Daily Press (Sunday)
Tuition tax deductions and credits
Everyone is focused on getting money for college this year or wondering whether the new administration will forgive some student loans of the past. But with the tax return deadline now pushed to May 17, you might want to also focus on the tax implications of scholarships, loan payments and that pile of interest building up inside your student loan balance.
Remember that it’s not just the amount you borrow for a college education that matters. It’s the interest rate you pay. And, sadly, you have very little control over the rates you pay. All federal student loans carry fixed high rates for the life of the loan. That includes Direct PLUS loans that parents of undergraduates take out, which carry the highest rates and fees. Private student loan lenders demand co-signers — and they still charge exorbitant rates.
What’s the impact of those rates over time? The Squared Away Blog at the Center for Retirement Research at Boston College reports that “former students currently owe more than they initially borrowed on two-thirds of the college loans made in the past decade.”
Many of those former students kept current on their payments but took advantage of various income-based payment plans that lowered their monthly cost. However, the interest on the outstanding balance kept accruing.
Refinancing either private or federal student loans is almost impossible unless you have good credit and a high income. Then you can go to Credible.com or Sofi. com and perhaps get a lower rate. But if you refinance federal loans, you can never again use benefits like deferral or forbearance. And bankruptcy is not an option for discharging student loans.
The only possible way to significantly lower the rate on a student loan is for the parent to refinance a home mortgage and pull out equity to pay off the loan. That portion of the mortgage interest won’t be deductible, but the savings on interest will be significant.
CollegeFinance.com, a site dedicated to helping students and parents understand and compare loans, has an enlightening article about all of the ways to take advantage of existing tax laws to reduce the burden. Here are the highlights:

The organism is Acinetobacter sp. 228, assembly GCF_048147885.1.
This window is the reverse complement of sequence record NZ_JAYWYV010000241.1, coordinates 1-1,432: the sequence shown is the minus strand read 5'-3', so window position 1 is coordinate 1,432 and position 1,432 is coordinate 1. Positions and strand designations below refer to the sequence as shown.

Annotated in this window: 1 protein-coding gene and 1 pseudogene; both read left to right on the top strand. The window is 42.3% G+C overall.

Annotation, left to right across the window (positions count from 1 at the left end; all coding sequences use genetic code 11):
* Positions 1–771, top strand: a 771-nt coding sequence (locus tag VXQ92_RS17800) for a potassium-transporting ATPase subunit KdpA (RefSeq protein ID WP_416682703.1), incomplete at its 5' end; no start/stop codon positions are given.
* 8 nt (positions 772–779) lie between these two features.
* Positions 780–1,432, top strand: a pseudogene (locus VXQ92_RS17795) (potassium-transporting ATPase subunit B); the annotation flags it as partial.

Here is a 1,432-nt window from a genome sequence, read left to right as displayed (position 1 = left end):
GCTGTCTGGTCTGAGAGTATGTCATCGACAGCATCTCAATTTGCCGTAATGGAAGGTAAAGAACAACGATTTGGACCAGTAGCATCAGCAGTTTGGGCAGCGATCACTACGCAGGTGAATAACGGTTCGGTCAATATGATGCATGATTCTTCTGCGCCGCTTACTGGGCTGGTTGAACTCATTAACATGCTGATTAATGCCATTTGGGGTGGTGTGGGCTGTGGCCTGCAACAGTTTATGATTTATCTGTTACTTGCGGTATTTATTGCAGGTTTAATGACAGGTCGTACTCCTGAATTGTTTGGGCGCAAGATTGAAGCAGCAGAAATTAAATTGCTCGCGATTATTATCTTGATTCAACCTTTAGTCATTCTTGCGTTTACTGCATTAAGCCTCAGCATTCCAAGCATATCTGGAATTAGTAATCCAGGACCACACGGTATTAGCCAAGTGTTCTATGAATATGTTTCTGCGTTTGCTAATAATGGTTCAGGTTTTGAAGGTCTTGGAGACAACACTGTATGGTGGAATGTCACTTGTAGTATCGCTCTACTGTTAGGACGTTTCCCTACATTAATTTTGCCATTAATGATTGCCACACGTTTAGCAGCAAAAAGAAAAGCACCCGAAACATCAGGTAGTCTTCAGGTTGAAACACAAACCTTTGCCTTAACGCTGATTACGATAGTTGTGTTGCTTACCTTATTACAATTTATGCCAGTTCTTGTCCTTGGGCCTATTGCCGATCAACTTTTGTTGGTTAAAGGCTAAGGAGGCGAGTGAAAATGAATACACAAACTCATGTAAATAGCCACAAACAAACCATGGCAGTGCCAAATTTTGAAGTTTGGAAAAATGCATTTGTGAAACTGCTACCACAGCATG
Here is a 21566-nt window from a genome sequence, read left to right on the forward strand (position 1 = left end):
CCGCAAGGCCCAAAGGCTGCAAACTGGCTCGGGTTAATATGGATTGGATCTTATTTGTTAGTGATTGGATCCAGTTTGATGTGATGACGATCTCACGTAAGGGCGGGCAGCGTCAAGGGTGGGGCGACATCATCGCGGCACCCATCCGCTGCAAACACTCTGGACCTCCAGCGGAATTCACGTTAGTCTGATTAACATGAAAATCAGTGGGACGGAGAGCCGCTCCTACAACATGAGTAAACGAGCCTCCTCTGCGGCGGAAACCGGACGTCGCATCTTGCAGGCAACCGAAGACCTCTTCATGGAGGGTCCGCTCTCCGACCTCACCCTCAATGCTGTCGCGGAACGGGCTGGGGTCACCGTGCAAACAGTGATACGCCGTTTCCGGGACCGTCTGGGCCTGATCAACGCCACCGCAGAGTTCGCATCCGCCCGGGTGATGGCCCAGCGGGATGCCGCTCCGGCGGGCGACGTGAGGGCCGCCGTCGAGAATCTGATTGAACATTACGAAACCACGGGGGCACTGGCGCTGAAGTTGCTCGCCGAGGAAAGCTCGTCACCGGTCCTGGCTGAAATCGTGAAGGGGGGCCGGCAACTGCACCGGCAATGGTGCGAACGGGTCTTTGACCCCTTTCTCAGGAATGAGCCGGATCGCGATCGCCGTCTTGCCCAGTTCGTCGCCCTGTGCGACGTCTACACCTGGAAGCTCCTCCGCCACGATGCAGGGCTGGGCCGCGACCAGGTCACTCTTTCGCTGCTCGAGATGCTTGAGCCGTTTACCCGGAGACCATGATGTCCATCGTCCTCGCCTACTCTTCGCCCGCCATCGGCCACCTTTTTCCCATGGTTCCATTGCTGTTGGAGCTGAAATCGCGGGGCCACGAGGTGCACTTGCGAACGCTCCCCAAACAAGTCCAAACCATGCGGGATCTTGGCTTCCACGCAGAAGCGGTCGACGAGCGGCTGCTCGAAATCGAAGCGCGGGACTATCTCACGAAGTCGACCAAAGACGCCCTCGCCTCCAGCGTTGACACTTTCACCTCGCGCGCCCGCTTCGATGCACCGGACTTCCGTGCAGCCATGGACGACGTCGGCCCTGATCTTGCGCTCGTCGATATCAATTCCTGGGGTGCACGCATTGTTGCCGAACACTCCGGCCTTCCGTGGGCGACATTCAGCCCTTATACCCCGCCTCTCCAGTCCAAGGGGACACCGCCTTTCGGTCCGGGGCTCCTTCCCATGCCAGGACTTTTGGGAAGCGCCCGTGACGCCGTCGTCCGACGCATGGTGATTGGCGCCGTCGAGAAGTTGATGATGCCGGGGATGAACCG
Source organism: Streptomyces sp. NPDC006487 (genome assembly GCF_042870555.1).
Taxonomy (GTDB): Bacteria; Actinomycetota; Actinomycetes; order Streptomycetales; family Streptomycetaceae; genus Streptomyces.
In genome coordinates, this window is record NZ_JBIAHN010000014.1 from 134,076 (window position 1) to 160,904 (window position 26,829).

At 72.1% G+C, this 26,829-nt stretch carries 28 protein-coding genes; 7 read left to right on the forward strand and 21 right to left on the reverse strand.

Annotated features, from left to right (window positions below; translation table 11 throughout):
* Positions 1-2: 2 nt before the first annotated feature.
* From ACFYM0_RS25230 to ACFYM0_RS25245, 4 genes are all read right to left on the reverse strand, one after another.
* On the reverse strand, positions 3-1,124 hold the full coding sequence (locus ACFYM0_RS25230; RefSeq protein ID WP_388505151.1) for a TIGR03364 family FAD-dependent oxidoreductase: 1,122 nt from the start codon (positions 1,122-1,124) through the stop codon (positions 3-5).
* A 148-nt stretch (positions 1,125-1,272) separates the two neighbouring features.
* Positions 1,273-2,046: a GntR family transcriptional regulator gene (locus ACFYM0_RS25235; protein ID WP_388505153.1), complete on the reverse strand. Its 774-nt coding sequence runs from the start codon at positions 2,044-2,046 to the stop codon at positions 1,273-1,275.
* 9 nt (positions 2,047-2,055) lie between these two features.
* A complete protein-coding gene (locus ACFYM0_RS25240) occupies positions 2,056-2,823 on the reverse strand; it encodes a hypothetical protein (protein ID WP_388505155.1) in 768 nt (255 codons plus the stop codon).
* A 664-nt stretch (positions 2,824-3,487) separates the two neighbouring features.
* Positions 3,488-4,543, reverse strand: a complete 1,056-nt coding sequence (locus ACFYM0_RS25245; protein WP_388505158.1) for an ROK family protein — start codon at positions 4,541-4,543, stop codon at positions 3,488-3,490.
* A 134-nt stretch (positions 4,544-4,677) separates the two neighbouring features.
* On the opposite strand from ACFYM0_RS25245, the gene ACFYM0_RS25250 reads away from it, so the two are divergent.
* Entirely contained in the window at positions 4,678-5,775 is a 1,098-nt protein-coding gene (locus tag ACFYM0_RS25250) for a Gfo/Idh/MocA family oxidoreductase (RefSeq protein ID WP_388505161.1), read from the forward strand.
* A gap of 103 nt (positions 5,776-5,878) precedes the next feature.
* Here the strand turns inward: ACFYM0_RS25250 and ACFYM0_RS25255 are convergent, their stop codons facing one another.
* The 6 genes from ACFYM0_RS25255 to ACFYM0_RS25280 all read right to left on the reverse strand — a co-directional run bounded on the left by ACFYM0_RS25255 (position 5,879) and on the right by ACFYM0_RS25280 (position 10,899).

Student loan interest deduction: The federal government allows up to $2,500 of your federal and/or private student loan interest charges to be deducted from your taxable income for tax year 2020 if Modified Adjusted Gross Income is below $70,000 as a single filer. The deduction phases out for income between $70,000 and $85,000. To qualify, the loan must be in the tax filer’s name.
Tuition and fees deduction: 2020 is the last federal tax year the tuition and fees deduction can be claimed. It reduces taxable income by up to $4,000 on singlefiler returns with MAGI below $80,000 as a single filer. Next year, this deduction will be replaced with higher income limits for the Lifetime Learning Credit tax credit.
Lifetime learning credit: A $2,000 credit against taxes per year for an unlimited number of years. MAGI must be below $69,000 as a single filer, and the credit can be claimed by the person paying for higher education expenses.
American opportunity tax credit: The credit gives back up to $2,500 per year for the first four years of higher education.
The student must be attending a qualified college, pursuing a degree with at least half-time status.
Note: You can take only one of these tax credits per student per year, and MAGI cannot exceed $90,000 as a single filer.
And, finally, if you’re fortunate enough to get a scholarship or grant, you should know that if you spend the money on tuition and fees, books, supplies and equipment, those dollars are tax-free. But if you spend scholarship money on room and board, it can be taxed.
Student loans are what I call the “roach motel” of personal finance — easy to get into and almost impossible to get out of. And that’s The Savage Truth.